Perpetuating the memory of one of the greatest men of the Victorian age


Posted on February 1, 2020

Trellis wallpaper, designed by William Morris, 1862

Trellis was the first design for wallpaper by William Morris, completed in 1862, featuring birds drawn by Morris’s friend and colleague Philip Webb. The William Morris Society owns five samples of Trellis in different colourways. The original design is held at the William Morris Gallery. Flower trellises also appear elsewhere in the work of Morris and his associates, for example in 1862 stained glass for St Helen’s, Darley Dale, and All Saints, Selsey, and in Edward Burne Jones 1863 sketch ‘wattled rose trellises inclosing richly-flowered square garden plots’ at Red House. This is a typical medieval garden plan, illustrated in numerous manuscripts and was the inspiration for Morris’s wallpaper design.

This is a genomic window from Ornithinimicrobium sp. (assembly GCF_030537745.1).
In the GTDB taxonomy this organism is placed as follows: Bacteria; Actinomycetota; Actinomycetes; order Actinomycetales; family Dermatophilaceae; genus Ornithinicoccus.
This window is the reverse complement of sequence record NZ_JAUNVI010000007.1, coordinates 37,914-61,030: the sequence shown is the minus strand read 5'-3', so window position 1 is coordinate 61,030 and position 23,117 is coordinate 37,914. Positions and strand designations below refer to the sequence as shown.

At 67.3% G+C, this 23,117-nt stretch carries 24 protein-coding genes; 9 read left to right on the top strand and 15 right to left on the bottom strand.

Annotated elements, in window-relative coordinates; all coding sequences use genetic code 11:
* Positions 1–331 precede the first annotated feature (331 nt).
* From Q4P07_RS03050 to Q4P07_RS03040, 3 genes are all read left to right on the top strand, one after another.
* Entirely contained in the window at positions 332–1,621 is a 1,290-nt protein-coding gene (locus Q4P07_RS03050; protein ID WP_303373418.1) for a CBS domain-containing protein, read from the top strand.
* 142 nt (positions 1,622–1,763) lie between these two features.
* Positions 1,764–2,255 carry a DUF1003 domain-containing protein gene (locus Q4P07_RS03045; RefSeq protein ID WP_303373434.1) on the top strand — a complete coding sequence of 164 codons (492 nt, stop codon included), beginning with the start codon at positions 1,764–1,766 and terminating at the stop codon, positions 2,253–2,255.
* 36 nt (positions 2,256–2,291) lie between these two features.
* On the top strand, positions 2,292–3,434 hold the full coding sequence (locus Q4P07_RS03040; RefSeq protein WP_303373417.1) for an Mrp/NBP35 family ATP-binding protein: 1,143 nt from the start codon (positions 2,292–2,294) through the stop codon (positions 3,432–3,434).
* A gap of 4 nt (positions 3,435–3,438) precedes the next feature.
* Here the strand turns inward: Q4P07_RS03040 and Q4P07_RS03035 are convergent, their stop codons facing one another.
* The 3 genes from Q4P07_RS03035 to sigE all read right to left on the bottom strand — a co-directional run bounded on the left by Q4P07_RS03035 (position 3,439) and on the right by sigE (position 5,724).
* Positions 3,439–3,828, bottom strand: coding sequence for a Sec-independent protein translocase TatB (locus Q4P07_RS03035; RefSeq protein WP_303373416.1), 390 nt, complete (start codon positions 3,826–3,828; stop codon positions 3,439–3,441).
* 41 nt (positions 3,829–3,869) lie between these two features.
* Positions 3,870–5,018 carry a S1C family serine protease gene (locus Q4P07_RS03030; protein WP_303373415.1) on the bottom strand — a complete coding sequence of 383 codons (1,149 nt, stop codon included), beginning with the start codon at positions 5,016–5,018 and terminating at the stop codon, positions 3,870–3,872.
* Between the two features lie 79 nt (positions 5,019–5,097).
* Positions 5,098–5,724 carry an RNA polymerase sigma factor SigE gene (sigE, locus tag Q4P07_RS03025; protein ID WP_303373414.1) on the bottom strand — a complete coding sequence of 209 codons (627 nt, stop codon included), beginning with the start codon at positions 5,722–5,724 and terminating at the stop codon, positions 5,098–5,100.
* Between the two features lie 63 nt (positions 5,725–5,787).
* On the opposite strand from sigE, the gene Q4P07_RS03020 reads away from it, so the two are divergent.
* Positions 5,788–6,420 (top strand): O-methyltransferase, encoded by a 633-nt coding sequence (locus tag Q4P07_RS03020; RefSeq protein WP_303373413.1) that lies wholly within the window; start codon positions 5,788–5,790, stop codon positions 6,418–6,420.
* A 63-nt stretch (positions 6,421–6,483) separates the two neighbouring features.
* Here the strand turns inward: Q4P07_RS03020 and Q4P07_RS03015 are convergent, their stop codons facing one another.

Initially Morris tried to print the company’s wallpapers using oil colours and etched zinc plates but these attempts were unsuccessful. Production was the then handed over to Jeffrey & Co., a well-established wallpaper firm who printed using the traditional block printing process and distemper colours. The design was registered in 1864. A blue-ground version of Trellis was used in Morris’s bedroom at Kelmscott House, Hammersmith where he lived from 1878 to 1896. A fragment of this original wallpaper has been preserved in situ. Trellis wallpaper from our Collection appeared in our highly successful 2019 exhibition about the history of Kelmscott House.

Image: Trellis wallpaper